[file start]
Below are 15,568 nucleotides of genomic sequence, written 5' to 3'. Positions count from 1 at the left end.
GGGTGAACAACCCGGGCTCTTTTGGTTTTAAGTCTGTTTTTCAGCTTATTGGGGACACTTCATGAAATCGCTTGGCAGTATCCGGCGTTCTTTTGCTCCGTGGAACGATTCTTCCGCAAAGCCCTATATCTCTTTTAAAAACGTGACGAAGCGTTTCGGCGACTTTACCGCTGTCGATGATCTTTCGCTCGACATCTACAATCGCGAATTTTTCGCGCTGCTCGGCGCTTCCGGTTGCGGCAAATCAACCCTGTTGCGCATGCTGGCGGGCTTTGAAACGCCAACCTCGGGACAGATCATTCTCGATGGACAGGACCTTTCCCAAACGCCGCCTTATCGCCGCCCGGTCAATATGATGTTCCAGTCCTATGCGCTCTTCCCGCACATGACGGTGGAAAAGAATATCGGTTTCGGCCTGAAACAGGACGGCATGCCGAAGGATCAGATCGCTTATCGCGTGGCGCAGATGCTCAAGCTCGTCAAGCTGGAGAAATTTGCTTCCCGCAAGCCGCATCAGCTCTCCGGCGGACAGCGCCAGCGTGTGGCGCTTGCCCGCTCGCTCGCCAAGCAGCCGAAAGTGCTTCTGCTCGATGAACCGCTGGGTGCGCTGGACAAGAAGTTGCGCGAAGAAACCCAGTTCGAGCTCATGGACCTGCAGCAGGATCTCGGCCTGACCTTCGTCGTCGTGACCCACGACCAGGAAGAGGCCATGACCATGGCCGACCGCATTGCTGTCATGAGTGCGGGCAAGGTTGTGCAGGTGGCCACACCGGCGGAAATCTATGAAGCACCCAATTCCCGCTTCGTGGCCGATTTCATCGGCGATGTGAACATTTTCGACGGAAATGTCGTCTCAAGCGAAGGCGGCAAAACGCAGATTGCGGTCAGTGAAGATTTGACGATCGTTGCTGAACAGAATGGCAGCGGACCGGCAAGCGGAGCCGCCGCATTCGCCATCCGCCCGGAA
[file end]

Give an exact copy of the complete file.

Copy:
Below are 15,568 nucleotides of genomic sequence, written 5' to 3'. Positions count from 1 at the left end.
GGGTGAACAACCCGGGCTCTTTTGGTTTTAAGTCTGTTTTTCAGCTTATTGGGGACACTTCATGAAATCGCTTGGCAGTATCCGGCGTTCTTTTGCTCCGTGGAACGATTCTTCCGCAAAGCCCTATATCTCTTTTAAAAACGTGACGAAGCGTTTCGGCGACTTTACCGCTGTCGATGATCTTTCGCTCGACATCTACAATCGCGAATTTTTCGCGCTGCTCGGCGCTTCCGGTTGCGGCAAATCAACCCTGTTGCGCATGCTGGCGGGCTTTGAAACGCCAACCTCGGGACAGATCATTCTCGATGGACAGGACCTTTCCCAAACGCCGCCTTATCGCCGCCCGGTCAATATGATGTTCCAGTCCTATGCGCTCTTCCCGCACATGACGGTGGAAAAGAATATCGGTTTCGGCCTGAAACAGGACGGCATGCCGAAGGATCAGATCGCTTATCGCGTGGCGCAGATGCTCAAGCTCGTCAAGCTGGAGAAATTTGCTTCCCGCAAGCCGCATCAGCTCTCCGGCGGACAGCGCCAGCGTGTGGCGCTTGCCCGCTCGCTCGCCAAGCAGCCGAAAGTGCTTCTGCTCGATGAACCGCTGGGTGCGCTGGACAAGAAGTTGCGCGAAGAAACCCAGTTCGAGCTCATGGACCTGCAGCAGGATCTCGGCCTGACCTTCGTCGTCGTGACCCACGACCAGGAAGAGGCCATGACCATGGCCGACCGCATTGCTGTCATGAGTGCGGGCAAGGTTGTGCAGGTGGCCACACCGGCGGAAATCTATGAAGCACCCAATTCCCGCTTCGTGGCCGATTTCATCGGCGATGTGAACATTTTCGACGGAAATGTCGTCTCAAGCGAAGGCGGCAAAACGCAGATTGCGGTCAGTGAAGATTTGACGATCGTTGCTGAACAGAATGGCAGCGGACCGGCAAGCGGAGCCGCCGCATTCGCCATCCGCCCGGAA